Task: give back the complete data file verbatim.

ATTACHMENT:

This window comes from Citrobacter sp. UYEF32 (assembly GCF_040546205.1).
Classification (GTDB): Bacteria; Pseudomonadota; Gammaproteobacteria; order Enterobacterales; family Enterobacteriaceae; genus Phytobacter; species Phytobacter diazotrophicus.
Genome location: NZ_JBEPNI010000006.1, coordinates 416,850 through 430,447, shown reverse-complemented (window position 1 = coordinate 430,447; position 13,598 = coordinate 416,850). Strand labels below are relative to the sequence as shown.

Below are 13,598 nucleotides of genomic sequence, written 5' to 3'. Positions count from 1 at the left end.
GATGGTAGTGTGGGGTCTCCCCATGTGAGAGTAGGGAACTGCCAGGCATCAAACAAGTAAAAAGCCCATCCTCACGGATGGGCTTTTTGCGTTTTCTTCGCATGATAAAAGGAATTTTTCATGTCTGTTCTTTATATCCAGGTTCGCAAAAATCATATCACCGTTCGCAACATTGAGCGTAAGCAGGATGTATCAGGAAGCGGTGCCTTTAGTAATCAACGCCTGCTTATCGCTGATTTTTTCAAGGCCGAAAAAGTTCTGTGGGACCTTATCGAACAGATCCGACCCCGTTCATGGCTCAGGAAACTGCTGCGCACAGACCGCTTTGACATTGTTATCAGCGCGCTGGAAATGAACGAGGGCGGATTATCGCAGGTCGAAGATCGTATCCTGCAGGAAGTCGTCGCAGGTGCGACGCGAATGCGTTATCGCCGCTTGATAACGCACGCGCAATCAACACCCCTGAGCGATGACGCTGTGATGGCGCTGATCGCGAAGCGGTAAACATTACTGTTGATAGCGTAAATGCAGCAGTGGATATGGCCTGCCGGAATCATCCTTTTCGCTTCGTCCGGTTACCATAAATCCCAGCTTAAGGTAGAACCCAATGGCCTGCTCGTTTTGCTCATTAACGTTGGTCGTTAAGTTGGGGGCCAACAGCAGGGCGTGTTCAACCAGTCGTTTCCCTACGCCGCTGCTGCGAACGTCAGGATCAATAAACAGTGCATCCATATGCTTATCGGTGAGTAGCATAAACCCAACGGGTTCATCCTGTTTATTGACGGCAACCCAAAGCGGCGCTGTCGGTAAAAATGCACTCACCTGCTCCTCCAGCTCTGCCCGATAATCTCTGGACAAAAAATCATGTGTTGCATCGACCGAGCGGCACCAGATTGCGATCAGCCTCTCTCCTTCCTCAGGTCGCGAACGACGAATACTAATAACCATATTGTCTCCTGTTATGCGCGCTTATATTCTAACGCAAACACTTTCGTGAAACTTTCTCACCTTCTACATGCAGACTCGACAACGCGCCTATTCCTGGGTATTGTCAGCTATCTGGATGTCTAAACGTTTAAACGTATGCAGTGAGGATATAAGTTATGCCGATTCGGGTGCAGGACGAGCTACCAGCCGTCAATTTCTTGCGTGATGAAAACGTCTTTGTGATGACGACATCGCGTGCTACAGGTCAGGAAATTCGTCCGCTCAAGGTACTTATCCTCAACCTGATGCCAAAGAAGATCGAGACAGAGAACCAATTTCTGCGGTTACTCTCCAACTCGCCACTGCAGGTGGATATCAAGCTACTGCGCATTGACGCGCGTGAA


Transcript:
This window comes from Citrobacter sp. UYEF32 (assembly GCF_040546205.1).
Classification (GTDB): Bacteria; Pseudomonadota; Gammaproteobacteria; order Enterobacterales; family Enterobacteriaceae; genus Phytobacter; species Phytobacter diazotrophicus.
Genome location: NZ_JBEPNI010000006.1, coordinates 416,850 through 430,447, shown reverse-complemented (window position 1 = coordinate 430,447; position 13,598 = coordinate 416,850). Strand labels below are relative to the sequence as shown.

Below are 13,598 nucleotides of genomic sequence, written 5' to 3'. Positions count from 1 at the left end.
GATGGTAGTGTGGGGTCTCCCCATGTGAGAGTAGGGAACTGCCAGGCATCAAACAAGTAAAAAGCCCATCCTCACGGATGGGCTTTTTGCGTTTTCTTCGCATGATAAAAGGAATTTTTCATGTCTGTTCTTTATATCCAGGTTCGCAAAAATCATATCACCGTTCGCAACATTGAGCGTAAGCAGGATGTATCAGGAAGCGGTGCCTTTAGTAATCAACGCCTGCTTATCGCTGATTTTTTCAAGGCCGAAAAAGTTCTGTGGGACCTTATCGAACAGATCCGACCCCGTTCATGGCTCAGGAAACTGCTGCGCACAGACCGCTTTGACATTGTTATCAGCGCGCTGGAAATGAACGAGGGCGGATTATCGCAGGTCGAAGATCGTATCCTGCAGGAAGTCGTCGCAGGTGCGACGCGAATGCGTTATCGCCGCTTGATAACGCACGCGCAATCAACACCCCTGAGCGATGACGCTGTGATGGCGCTGATCGCGAAGCGGTAAACATTACTGTTGATAGCGTAAATGCAGCAGTGGATATGGCCTGCCGGAATCATCCTTTTCGCTTCGTCCGGTTACCATAAATCCCAGCTTAAGGTAGAACCCAATGGCCTGCTCGTTTTGCTCATTAACGTTGGTCGTTAAGTTGGGGGCCAACAGCAGGGCGTGTTCAACCAGTCGTTTCCCTACGCCGCTGCTGCGAACGTCAGGATCAATAAACAGTGCATCCATATGCTTATCGGTGAGTAGCATAAACCCAACGGGTTCATCCTGTTTATTGACGGCAACCCAAAGCGGCGCTGTCGGTAAAAATGCACTCACCTGCTCCTCCAGCTCTGCCCGATAATCTCTGGACAAAAAATCATGTGTTGCATCGACCGAGCGGCACCAGATTGCGATCAGCCTCTCTCCTTCCTCAGGTCGCGAACGACGAATACTAATAACCATATTGTCTCCTGTTATGCGCGCTTATATTCTAACGCAAACACTTTCGTGAAACTTTCTCACCTTCTACATGCAGACTCGACAACGCGCCTATTCCTGGGTATTGTCAGCTATCTGGATGTCTAAACGTTTAAACGTATGCAGTGAGGATATAAGTTATGCCGATTCGGGTGCAGGACGAGCTACCAGCCGTCAATTTCTTGCGTGATGAAAACGTCTTTGTGATGACGACATCGCGTGCTACAGGTCAGGAAATTCGTCCGCTCAAGGTACTTATCCTCAACCTGATGCCAAAGAAGATCGAGACAGAGAACCAATTTCTGCGGTTACTCTCCAACTCGCCACTGCAGGTGGATATCAAGCTACTGCGCATTGACGCGCGTGAA